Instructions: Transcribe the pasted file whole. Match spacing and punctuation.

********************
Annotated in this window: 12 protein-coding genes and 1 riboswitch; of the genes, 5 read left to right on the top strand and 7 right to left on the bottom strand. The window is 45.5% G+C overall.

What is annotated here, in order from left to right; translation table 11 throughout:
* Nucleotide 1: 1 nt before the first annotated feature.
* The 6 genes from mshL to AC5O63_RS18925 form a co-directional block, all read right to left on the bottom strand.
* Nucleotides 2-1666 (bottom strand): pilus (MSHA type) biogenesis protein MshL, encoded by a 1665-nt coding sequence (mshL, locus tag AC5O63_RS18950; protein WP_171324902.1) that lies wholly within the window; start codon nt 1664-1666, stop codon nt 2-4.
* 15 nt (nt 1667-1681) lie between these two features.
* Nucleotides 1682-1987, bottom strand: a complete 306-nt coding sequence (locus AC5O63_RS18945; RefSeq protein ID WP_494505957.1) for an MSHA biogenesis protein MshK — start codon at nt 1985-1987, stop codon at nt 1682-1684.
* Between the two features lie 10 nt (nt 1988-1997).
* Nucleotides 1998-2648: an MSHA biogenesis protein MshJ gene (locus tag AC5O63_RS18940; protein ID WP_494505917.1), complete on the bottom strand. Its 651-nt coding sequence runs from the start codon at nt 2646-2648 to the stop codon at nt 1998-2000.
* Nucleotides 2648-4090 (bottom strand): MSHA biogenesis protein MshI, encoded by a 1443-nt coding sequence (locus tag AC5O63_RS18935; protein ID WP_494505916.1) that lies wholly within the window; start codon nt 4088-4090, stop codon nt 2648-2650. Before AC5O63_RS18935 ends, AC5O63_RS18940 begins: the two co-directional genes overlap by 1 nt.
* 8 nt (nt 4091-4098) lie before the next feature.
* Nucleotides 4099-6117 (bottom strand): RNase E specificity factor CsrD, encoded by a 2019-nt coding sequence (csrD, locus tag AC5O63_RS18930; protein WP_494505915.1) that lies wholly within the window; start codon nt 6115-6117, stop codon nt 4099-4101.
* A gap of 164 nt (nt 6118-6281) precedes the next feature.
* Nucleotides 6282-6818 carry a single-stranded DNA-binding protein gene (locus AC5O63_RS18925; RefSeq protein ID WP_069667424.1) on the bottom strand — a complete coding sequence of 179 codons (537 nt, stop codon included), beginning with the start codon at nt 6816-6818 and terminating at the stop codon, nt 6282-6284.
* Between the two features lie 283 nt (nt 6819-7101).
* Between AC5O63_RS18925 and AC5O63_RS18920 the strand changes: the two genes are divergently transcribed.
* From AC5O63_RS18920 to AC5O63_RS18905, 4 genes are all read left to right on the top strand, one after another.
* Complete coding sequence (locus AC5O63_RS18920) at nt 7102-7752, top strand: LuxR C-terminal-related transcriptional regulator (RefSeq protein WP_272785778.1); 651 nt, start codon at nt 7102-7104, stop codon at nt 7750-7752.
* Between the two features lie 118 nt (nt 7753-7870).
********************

Annotated in this window: 12 protein-coding genes and 1 riboswitch; of the genes, 5 read left to right on the top strand and 7 right to left on the bottom strand. The window is 45.5% G+C overall.

What is annotated here, in order from left to right; translation table 11 throughout:
* Nucleotide 1: 1 nt before the first annotated feature.
* The 6 genes from mshL to AC5O63_RS18925 form a co-directional block, all read right to left on the bottom strand.
* Nucleotides 2-1666 (bottom strand): pilus (MSHA type) biogenesis protein MshL, encoded by a 1665-nt coding sequence (mshL, locus tag AC5O63_RS18950; protein WP_171324902.1) that lies wholly within the window; start codon nt 1664-1666, stop codon nt 2-4.
* 15 nt (nt 1667-1681) lie between these two features.
* Nucleotides 1682-1987, bottom strand: a complete 306-nt coding sequence (locus AC5O63_RS18945; RefSeq protein ID WP_494505957.1) for an MSHA biogenesis protein MshK — start codon at nt 1985-1987, stop codon at nt 1682-1684.
* Between the two features lie 10 nt (nt 1988-1997).
* Nucleotides 1998-2648: an MSHA biogenesis protein MshJ gene (locus tag AC5O63_RS18940; protein ID WP_494505917.1), complete on the bottom strand. Its 651-nt coding sequence runs from the start codon at nt 2646-2648 to the stop codon at nt 1998-2000.
* Nucleotides 2648-4090 (bottom strand): MSHA biogenesis protein MshI, encoded by a 1443-nt coding sequence (locus tag AC5O63_RS18935; protein ID WP_494505916.1) that lies wholly within the window; start codon nt 4088-4090, stop codon nt 2648-2650. Before AC5O63_RS18935 ends, AC5O63_RS18940 begins: the two co-directional genes overlap by 1 nt.
* 8 nt (nt 4091-4098) lie before the next feature.
* Nucleotides 4099-6117 (bottom strand): RNase E specificity factor CsrD, encoded by a 2019-nt coding sequence (csrD, locus tag AC5O63_RS18930; protein WP_494505915.1) that lies wholly within the window; start codon nt 6115-6117, stop codon nt 4099-4101.
* A gap of 164 nt (nt 6118-6281) precedes the next feature.
* Nucleotides 6282-6818 carry a single-stranded DNA-binding protein gene (locus AC5O63_RS18925; RefSeq protein ID WP_069667424.1) on the bottom strand — a complete coding sequence of 179 codons (537 nt, stop codon included), beginning with the start codon at nt 6816-6818 and terminating at the stop codon, nt 6282-6284.
* Between the two features lie 283 nt (nt 6819-7101).
* Between AC5O63_RS18925 and AC5O63_RS18920 the strand changes: the two genes are divergently transcribed.
* From AC5O63_RS18920 to AC5O63_RS18905, 4 genes are all read left to right on the top strand, one after another.
* Complete coding sequence (locus AC5O63_RS18920) at nt 7102-7752, top strand: LuxR C-terminal-related transcriptional regulator (RefSeq protein WP_272785778.1); 651 nt, start codon at nt 7102-7104, stop codon at nt 7750-7752.
* Between the two features lie 118 nt (nt 7753-7870).